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Māori values, systems and ethics integral in achieving regenerative tourism

Friday 25 March 2022 9:36am

Maōri values, systems and ethics must play an integral part if regenerative tourism is to be successfully practised in New Zealand, University of Otago Associate Dean (Māori) Associate Professor Katharina Ruckstuhl says.

Associate Professor Katharina Ruckstuhl image
Associate Professor Katharina Ruckstuhl.

While delivering the public lecture on the first day of the fourth annual University of Otago Tourism Policy School this afternoon, she drew on Ngāi Tahu cultural narratives and design practice to discuss regenerative approaches to the industry.

Associate Professor Ruckstuhl says we are in the midst of a global breakdown and our habitual ways of being and customary practices have been interrupted.

But with a breakdown, comes space for action and the creation of new domains where new conversations and connections can take place.

Regenerative tourism practices involve having holistic worldviews that transcend conventional and contemporary sustainability practices.

If New Zealand wants thriving regenerative tourism practices, those creating policy and plans will need to embrace sets of beliefs and practices that are unfamiliar to them, including Māori cosmologies, she says.

Associate Professor Ruckstuhl used the Destination Queenstown Tourism Plan website – Regenerative Tourism by 2030 to explain this further.

The website uses regeneration language, including “holistic”, “integrated” and “interdependent”, however this seems to clash with ‘business as usual’ words such as “competitive” and “productive”, she says.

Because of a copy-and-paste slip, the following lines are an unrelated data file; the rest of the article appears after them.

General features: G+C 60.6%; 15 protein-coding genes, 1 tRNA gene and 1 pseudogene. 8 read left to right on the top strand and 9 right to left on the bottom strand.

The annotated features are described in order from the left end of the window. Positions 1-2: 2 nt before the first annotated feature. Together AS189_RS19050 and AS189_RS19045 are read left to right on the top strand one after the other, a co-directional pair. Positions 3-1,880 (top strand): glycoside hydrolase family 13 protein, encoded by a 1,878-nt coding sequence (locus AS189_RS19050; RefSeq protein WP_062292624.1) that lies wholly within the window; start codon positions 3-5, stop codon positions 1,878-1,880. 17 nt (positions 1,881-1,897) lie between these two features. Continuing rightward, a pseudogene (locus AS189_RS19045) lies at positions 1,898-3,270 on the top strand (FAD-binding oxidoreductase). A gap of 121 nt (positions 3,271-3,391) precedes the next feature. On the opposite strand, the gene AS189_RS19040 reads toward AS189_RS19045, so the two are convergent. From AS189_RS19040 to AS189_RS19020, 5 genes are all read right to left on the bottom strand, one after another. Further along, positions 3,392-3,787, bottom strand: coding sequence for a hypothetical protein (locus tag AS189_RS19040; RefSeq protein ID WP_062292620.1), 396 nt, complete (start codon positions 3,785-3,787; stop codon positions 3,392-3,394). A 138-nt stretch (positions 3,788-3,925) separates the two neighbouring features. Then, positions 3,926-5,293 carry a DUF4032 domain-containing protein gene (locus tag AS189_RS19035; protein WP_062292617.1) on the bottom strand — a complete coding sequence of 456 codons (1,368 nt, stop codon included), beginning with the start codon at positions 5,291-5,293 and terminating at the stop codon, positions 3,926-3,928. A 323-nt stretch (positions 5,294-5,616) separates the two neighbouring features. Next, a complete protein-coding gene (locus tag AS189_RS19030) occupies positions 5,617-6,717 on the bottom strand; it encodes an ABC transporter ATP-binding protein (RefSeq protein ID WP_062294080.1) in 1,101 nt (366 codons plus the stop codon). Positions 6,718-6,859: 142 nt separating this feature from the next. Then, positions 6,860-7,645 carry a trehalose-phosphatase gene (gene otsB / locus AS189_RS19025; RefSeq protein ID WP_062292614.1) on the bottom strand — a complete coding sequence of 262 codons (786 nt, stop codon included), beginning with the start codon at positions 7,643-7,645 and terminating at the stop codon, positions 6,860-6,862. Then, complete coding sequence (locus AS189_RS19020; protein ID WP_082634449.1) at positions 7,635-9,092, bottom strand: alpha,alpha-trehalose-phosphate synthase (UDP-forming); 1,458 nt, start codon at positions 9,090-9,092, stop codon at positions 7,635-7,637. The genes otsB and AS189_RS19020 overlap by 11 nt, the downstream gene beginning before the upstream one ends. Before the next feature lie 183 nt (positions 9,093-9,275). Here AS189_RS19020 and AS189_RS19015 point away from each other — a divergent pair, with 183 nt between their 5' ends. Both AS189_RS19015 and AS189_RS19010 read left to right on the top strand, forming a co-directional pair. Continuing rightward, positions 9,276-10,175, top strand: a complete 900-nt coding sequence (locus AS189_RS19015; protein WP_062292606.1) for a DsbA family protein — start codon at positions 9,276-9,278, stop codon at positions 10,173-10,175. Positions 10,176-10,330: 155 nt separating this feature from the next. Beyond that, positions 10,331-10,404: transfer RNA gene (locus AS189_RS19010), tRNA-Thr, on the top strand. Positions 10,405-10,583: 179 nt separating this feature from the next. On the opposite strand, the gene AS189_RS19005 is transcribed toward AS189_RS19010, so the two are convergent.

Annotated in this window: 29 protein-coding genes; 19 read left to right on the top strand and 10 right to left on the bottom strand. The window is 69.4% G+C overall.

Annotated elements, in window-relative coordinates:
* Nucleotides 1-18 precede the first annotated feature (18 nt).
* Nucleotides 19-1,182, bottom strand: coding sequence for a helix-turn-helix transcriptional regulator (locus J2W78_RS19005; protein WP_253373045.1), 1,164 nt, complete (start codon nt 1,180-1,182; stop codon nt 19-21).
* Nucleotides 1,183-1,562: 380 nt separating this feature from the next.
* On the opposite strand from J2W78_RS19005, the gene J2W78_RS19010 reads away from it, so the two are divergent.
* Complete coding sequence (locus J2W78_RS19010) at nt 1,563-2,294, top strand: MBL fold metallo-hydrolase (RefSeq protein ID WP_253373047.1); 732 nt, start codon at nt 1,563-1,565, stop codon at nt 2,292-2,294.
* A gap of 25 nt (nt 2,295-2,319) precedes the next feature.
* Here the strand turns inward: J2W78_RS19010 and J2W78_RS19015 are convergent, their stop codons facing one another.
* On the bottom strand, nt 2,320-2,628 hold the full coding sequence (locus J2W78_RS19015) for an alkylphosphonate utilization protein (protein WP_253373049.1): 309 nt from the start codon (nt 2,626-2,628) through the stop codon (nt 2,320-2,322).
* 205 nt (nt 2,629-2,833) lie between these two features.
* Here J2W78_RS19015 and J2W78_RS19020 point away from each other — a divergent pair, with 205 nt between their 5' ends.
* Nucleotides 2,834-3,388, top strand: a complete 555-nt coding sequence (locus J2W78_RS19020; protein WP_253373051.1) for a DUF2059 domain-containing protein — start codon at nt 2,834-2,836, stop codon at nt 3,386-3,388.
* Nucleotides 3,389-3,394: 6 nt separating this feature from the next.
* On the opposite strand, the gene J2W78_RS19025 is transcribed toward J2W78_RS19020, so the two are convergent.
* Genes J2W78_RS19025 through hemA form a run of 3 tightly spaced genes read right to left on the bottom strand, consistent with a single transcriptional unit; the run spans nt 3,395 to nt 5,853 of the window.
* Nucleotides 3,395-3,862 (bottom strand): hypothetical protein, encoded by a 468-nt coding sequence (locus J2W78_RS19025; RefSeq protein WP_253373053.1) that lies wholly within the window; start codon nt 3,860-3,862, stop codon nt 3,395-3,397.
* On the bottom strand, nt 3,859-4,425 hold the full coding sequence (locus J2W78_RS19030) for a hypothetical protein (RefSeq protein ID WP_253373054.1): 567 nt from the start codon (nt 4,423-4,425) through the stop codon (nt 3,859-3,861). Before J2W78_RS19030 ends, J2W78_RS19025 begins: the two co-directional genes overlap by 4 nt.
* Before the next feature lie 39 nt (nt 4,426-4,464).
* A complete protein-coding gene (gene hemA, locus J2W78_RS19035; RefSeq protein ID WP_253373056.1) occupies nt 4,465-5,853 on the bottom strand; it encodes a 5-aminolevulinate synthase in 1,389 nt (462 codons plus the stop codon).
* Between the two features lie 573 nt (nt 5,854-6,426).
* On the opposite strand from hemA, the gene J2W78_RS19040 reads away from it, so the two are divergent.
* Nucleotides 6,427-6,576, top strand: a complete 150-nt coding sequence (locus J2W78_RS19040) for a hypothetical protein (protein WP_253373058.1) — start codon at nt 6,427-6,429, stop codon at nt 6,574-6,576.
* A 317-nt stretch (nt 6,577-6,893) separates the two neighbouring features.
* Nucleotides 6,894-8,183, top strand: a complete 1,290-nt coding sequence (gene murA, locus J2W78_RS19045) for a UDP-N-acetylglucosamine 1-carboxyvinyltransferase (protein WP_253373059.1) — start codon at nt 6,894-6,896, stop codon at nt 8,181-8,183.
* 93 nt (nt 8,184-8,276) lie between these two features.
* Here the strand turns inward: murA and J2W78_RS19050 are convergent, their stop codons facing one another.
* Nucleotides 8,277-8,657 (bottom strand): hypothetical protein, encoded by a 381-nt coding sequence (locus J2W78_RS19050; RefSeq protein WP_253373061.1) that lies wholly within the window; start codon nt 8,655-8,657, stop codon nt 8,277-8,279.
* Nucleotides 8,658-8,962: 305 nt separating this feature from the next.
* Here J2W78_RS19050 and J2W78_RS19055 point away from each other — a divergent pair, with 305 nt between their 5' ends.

She also points out Māori seems to be siloed in the resource management and environmental sections.

“They are not in visitor experience, not in marketing and promotion, not in community experience,” she says.

“This is not so much a criticism as an observation that concepts such as ‘regenerative’ and the place of Māori within regenerative tourism need to be well understood.”

Associate Professor Ruckstuhl says Māori place names are also very important given their unique associations with particular regional areas.

“The place-name Whakatipu wai Māori is increasingly being re-applied instead of Wakatipu … I believe this is because as Ngāi Tahu we have been reinvigorating ourselves, retelling our narratives and re-establishing our physical and symbolic presence.

“All of this has been underpinned by a value system that is at its heart ethical and that can inform regenerative tourism practices.”

Associate Professor Ruckstuhl says engaging meaningfully with these values, including the cosmologies and holistic world views that underpin them, involves a kind of ‘entanglement’.

She says this is not abstract, nor academic, nor is it about one culture being better than another.

“It’s about praxis, it’s about what we do … Understanding and responding to these cosmologies, which are whole systems and whole practices, takes a huge effort.

“The industry has a long way to go but, we can see a pathway … Whakatipu seems the right word to me given it means to cause to grow, to cherish, to raise up,” she says.

The fourth annual University of Otago Tourism Policy School is a two-day event bringing together a wide array of policymakers, business leaders, industry organisations and tourism academics to discuss key challenges and opportunities confronting the New Zealand tourism industry.

This year’s theme is ‘Structural Change for Regenerative Tourism', reflecting the view of the Minister of Tourism Hon Stuart Nash that structural change is required to rebuild tourism for the 21st century, following the global pandemic.

For more information, please contact:

Associate Professor Katharina Ruckstuhl
Associate Dean (Māori)
University of Otago
Tel +64 3 479 4916
Email katharina.ruckstuhl@otago.ac.nz

Molly Houseman
Communications Adviser, Media Engagement
University of Otago, Dunedin
Mob +64 21 279 5016
Email molly.houseman@otago.ac.nz